SustainHealth: If you don’t go, you won’t grow & you’ll never know; nursing in Australia’s outback
As I began composing this article 32,000 feet in the clouds, overlooking the vast barren land of QLD, I reflected on my time at the 2023 CRANA Conference.
In my role as a representative of SustainHealth Recruitment, I had the honor of attending the CRANAplus conference in Cairns 2023. I had the opportunity to engage in meaningful conversations with seasoned nursing professionals, who shared their invaluable insights and experiences into Australia’s remote healthcare landscape. The in-person interactions uncovered the intricate and multifaceted challenges that nurses and midwives grapple with in remote areas across Australia.
As someone who arrived with second-hand knowledge of what nursing in the outback is truly like, I write this article feeling educated, enlightened, and even more curious than when I first arrived.
This article aims to unpack the healthcare difficulties that Aboriginal and Torres Strait Islanders face, advocate for CRANAplus and Australia’s Remote Area Nurses (RANS) and reflect on my lessons and learnings from the 2023 CRANAplus conference in Cairns.
For those of you who have been following my posts on LinkedIn, you’ve likely gained some understanding of the unique demands and complexities of nursing in the Australian outback. However, for those who haven’t had the chance to do so, the terms “CRANAplus” and “Remote Area Nursing” might be entirely new to you.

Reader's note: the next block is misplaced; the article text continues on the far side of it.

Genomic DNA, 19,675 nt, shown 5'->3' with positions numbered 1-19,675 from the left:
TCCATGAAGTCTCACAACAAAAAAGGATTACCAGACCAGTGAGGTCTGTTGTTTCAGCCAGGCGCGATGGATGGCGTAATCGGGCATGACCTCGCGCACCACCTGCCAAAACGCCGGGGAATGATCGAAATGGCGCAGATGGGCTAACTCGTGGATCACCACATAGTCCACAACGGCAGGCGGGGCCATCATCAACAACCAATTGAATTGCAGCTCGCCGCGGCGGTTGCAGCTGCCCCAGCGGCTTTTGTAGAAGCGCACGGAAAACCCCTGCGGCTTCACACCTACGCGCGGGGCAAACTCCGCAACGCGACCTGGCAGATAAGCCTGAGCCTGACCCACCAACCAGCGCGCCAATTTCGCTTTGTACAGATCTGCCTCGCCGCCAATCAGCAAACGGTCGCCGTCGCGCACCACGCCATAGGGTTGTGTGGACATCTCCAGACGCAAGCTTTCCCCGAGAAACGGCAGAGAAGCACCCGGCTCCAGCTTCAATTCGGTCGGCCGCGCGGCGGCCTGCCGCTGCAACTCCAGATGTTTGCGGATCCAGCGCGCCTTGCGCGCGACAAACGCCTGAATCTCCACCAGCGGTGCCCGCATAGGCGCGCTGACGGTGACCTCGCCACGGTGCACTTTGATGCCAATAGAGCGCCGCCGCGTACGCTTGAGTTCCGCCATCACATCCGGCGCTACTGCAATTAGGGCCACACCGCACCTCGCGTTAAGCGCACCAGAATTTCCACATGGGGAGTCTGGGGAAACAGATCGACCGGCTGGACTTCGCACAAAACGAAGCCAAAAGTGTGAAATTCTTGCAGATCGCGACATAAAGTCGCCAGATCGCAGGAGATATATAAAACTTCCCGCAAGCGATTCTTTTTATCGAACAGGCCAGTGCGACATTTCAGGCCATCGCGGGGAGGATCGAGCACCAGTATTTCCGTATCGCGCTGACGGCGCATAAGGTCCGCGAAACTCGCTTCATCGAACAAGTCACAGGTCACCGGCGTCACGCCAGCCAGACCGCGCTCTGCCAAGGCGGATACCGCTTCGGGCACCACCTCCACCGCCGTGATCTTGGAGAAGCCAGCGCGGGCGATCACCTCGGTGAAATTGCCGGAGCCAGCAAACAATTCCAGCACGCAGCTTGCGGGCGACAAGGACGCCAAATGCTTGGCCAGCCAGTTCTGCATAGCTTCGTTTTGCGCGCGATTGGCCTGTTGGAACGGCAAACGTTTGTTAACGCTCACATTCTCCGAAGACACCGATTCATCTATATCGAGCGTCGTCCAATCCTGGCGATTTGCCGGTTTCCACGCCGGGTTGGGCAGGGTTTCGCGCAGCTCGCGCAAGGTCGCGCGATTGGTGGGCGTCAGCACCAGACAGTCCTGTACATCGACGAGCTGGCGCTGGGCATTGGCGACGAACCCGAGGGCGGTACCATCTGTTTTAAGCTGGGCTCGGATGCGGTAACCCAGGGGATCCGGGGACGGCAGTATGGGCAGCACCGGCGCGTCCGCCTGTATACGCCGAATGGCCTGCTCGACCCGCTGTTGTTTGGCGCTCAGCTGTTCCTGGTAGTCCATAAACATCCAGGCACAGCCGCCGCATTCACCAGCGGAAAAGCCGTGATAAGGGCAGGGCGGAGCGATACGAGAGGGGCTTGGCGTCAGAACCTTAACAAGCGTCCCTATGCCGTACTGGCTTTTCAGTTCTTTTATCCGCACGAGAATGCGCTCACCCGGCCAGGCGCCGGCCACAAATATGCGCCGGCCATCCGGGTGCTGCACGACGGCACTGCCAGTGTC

This article is designed to offer an informative, comprehensive, and engaging exploration of CRANAplus, elucidating its significance and relevance within the context of Remote Area Nursing in Australia.
- Remote Area Nursing
By reading further, you will gain a deeper appreciation for the incredible work being done by Remote Area Nurses and how CRANAplus plays an indispensable role in their support and development.
What is CRANA?
“CRANAplus is a grassroots, not-for-profit, membership-based organisation that was founded in 1983”
Council of Remote Area Nursing, more commonly known as “CRANA” is a not for profit, membership-based organisation that advocates for change on issues effecting the workforce and remote populations, including safety, health, inequality and workforce availability.
Already 40 years into their remarkable journey, CRANA provides a wide range of services, support and opportunities to nurses, midwives and other health professionals to ensure the delivery of safe, high-quality prime healthcare to remote and isolated areas of Australia.
But why is CRANA so important?
CRANA and everything that the NFP organisation stands for has never been so important, but why?